Call for Manuscripts #4

Digital Transformation of Institutions

Digital Art History is often described as a methodological addition to Art History. Moreover, it includes a profound transformation of its institutional framework: server rooms replaced the slide libraries as the former center of art historical departments, museums are concerned with digitizing their collections and making them accessible via virtual exhibitions, and conservators facing challenges preserving digital art with its soft- and hardware.

The transition from analog to digital pictorial transcription has transformed art history and its archives in profound and unexpected ways. The objects of our study, once physically circumscribed by the walls of the slide library, are now widely available. The advent of image retrieval platforms like ArtStor and Google Image Search, not to mention countless museum databases, present new challenges and opportunities for cataloguing and visualizing data. The photographic practices of museum visitors have likewise been transformed by the integration of digital photography, cellular phones, and social media. Additionally, art historical publishing and pedagogy continue to be mostly constrained (in the English-speaking) world by antiquarian protocols governing copyright and image clearance.

For the upcoming issue of the DAH-Journal we ask for contributions on the following topics:

  • - How are analog institutions transforming and which digital tools steer this transformation? What practices persist, which one are eliminated?
  • - What nascent digital methodologies do museums and archives utilize to engage visitors, organize metadata, and document collections?
  • - How might digital publishing, art-making, and experimentation challenge and change art-historical research?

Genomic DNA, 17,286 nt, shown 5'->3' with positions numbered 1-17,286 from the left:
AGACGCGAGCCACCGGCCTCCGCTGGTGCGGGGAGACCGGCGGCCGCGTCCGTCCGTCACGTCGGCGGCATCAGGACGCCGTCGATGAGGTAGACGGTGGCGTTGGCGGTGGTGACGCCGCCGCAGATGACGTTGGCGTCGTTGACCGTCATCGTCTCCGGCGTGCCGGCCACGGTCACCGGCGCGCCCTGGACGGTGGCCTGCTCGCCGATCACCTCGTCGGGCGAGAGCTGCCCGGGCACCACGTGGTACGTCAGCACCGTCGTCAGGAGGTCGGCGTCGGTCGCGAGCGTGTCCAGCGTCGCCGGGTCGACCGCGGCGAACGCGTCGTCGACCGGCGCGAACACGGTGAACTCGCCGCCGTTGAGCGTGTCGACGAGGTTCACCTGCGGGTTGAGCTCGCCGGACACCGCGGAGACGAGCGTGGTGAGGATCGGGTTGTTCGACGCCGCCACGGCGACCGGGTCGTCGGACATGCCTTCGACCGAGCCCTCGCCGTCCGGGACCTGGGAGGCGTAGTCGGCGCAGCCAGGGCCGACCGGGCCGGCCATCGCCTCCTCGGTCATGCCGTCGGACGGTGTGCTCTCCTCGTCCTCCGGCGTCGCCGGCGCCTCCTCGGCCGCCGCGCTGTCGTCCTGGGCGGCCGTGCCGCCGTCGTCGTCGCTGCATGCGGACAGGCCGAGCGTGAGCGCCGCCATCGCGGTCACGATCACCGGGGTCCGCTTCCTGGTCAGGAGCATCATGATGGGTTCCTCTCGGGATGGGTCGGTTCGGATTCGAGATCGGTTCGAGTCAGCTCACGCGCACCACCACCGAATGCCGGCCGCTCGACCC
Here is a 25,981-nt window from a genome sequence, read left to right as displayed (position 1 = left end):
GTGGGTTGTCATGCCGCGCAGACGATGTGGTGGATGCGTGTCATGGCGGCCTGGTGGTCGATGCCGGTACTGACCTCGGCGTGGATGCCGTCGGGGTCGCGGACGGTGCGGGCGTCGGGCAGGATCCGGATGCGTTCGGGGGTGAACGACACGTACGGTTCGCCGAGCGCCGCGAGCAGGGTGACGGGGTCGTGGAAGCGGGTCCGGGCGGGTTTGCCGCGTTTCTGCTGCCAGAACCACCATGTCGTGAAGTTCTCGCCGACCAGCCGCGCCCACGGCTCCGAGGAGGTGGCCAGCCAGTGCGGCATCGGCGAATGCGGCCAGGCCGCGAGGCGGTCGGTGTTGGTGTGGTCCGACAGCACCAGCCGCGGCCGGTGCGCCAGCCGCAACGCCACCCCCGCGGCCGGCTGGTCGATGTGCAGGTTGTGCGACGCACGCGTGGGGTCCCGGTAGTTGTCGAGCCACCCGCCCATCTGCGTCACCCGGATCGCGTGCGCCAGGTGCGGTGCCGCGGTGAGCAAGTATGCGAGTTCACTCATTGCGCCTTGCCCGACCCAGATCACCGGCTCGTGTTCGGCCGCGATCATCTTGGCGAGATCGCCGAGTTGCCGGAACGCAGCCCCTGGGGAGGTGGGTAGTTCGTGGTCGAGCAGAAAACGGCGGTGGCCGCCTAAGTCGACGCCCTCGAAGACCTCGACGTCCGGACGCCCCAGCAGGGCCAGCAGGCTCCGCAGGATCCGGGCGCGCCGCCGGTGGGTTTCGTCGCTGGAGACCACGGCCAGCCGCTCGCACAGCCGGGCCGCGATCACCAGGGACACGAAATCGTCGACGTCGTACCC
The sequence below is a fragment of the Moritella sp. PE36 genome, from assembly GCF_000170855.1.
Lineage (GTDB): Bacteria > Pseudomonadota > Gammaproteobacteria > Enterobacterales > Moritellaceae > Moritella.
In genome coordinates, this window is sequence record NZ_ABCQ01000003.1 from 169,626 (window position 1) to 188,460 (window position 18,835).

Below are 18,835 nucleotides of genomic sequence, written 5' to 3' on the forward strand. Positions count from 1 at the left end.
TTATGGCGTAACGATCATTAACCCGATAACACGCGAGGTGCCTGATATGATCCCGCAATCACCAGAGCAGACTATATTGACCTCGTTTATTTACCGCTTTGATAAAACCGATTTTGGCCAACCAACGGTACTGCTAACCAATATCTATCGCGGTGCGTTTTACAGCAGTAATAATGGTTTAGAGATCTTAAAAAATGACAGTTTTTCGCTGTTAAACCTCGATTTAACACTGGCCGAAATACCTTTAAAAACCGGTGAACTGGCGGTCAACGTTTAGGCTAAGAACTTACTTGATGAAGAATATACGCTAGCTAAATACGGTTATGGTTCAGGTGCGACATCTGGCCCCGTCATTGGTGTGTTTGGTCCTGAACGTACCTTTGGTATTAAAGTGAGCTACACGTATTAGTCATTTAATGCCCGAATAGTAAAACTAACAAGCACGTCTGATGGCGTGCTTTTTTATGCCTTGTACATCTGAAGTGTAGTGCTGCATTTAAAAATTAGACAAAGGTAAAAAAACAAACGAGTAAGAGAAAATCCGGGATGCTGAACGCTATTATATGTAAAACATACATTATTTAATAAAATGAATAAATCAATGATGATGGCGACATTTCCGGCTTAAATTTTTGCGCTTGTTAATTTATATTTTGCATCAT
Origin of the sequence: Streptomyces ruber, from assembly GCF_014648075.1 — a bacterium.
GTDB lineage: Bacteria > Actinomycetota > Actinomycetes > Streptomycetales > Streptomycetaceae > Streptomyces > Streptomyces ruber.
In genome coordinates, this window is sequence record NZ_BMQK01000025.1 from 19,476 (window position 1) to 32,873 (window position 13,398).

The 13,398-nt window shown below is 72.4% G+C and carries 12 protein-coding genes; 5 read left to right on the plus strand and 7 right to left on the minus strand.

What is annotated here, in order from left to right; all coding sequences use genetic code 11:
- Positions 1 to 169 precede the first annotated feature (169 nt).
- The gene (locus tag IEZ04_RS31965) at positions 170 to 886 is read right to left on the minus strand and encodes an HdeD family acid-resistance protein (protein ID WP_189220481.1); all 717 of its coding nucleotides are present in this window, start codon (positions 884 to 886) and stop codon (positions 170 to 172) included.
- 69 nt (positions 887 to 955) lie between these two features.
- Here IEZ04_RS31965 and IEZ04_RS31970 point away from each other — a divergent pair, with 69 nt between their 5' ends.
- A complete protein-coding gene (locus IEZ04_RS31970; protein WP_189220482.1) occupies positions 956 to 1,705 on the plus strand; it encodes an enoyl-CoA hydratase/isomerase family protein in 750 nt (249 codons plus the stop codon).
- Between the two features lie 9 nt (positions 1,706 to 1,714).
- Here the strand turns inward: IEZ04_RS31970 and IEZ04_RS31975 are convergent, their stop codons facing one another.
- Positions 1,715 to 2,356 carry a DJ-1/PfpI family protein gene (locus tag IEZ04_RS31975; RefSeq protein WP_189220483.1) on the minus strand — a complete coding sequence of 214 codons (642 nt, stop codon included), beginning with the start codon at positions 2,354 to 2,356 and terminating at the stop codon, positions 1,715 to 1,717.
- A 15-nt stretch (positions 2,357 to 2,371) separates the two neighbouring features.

• - What are digital opportunities to develop and document archives of underrepresented, neglected, or ephemeral traditions of image-making?

The fourth issue's featured author will be Johanna Drucker, who is currently the Martin and Bernard Breslauer Professor in the Department of Information Studies at the Graduate School of Education and Information Studies at UCLA.

We welcome articles from art historians, curators, conservators, artists, information scientists, and authors from other related disciplines who are concerned with questions around this topic. To send in articles, please register first at and then submit articles by September 30, 2018 May 31, 2019 (6,000 words max.). For more information please visit "Information for Authors" on our website

Note: Manuscripts can be submitted at any time and to any subject of Digital Art History. Submissions to the focus of the current call have priority.
From now on we will be publishing articles on a rolling basis. Authors no longer have to wait for an entire issue for their research to be released. With this in mind we have decided to extend the deadline for our fourth issue until the end of May 2019. Contact us—abstracts, manuscripts, and artwork welcome!